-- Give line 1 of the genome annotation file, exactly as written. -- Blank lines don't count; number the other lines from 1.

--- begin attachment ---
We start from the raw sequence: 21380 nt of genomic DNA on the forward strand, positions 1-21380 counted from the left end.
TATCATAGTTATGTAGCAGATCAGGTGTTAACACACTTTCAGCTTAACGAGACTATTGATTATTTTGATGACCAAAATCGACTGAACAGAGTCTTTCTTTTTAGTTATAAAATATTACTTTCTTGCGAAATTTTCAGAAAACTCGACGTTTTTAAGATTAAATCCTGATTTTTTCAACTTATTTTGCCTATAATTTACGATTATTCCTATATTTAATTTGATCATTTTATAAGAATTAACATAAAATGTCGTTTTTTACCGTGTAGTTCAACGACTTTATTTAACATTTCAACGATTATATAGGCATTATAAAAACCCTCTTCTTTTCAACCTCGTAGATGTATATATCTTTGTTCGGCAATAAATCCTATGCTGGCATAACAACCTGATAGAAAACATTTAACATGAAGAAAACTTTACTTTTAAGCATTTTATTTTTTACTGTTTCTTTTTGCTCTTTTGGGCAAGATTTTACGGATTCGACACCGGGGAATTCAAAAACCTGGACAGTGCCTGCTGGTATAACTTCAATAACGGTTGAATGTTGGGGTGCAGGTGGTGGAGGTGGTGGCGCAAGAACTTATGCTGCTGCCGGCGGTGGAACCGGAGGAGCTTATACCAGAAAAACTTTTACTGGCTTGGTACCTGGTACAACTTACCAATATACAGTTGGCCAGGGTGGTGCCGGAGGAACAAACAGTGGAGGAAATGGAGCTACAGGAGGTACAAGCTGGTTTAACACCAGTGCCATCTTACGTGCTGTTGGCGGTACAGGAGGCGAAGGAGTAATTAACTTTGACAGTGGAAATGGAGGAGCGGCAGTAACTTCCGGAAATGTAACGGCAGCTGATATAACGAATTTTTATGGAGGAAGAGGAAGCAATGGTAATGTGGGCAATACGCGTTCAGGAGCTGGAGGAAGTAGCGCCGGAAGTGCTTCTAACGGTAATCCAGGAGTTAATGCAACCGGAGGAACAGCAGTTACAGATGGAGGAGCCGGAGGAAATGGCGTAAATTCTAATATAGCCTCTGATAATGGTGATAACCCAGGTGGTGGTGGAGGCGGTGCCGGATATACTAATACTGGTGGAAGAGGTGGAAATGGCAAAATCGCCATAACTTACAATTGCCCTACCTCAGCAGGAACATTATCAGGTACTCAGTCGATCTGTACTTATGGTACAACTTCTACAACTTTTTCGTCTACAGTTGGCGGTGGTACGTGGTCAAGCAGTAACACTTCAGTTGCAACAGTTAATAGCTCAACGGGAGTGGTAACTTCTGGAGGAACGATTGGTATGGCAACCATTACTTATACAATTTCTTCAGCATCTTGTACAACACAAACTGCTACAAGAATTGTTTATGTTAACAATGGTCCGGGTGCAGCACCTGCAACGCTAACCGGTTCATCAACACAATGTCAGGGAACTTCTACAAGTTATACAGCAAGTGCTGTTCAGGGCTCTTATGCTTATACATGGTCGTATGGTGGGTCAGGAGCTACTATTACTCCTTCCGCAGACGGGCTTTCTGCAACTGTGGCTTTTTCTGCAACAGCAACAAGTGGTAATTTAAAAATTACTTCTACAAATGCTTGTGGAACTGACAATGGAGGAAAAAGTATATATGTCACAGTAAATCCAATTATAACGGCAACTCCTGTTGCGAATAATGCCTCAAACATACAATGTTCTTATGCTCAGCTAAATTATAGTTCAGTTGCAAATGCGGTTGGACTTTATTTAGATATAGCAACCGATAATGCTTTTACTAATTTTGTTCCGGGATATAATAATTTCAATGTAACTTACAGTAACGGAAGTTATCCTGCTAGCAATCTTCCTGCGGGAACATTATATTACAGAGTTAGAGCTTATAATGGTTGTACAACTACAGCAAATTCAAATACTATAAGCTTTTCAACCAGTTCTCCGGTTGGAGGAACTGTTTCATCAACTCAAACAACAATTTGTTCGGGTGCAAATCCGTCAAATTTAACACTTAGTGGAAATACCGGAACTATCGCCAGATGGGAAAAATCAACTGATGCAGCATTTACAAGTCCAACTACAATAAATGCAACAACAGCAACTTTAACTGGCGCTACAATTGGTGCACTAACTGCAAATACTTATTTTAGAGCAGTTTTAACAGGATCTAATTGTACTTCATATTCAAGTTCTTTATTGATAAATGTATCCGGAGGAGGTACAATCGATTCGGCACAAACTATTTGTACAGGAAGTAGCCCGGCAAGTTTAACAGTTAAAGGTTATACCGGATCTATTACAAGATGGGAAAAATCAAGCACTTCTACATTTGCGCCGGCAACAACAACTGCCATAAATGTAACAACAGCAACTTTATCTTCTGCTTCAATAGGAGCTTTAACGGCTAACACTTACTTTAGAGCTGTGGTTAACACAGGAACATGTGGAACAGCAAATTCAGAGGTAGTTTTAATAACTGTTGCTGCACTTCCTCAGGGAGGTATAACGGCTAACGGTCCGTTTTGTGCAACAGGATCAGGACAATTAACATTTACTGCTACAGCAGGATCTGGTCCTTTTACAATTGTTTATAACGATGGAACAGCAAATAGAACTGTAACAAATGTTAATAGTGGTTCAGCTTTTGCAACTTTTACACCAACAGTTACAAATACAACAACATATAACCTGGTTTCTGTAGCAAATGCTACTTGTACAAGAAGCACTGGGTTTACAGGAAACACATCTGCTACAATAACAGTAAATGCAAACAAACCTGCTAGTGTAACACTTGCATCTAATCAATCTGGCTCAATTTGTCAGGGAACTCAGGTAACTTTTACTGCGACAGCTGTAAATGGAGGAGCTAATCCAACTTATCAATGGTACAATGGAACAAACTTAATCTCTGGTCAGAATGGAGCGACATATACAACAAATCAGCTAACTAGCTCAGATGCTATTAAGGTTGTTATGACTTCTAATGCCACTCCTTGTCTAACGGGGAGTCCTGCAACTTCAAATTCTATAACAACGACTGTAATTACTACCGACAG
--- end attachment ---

We start from the raw sequence: 21380 nt of genomic DNA on the forward strand, positions 1-21380 counted from the left end.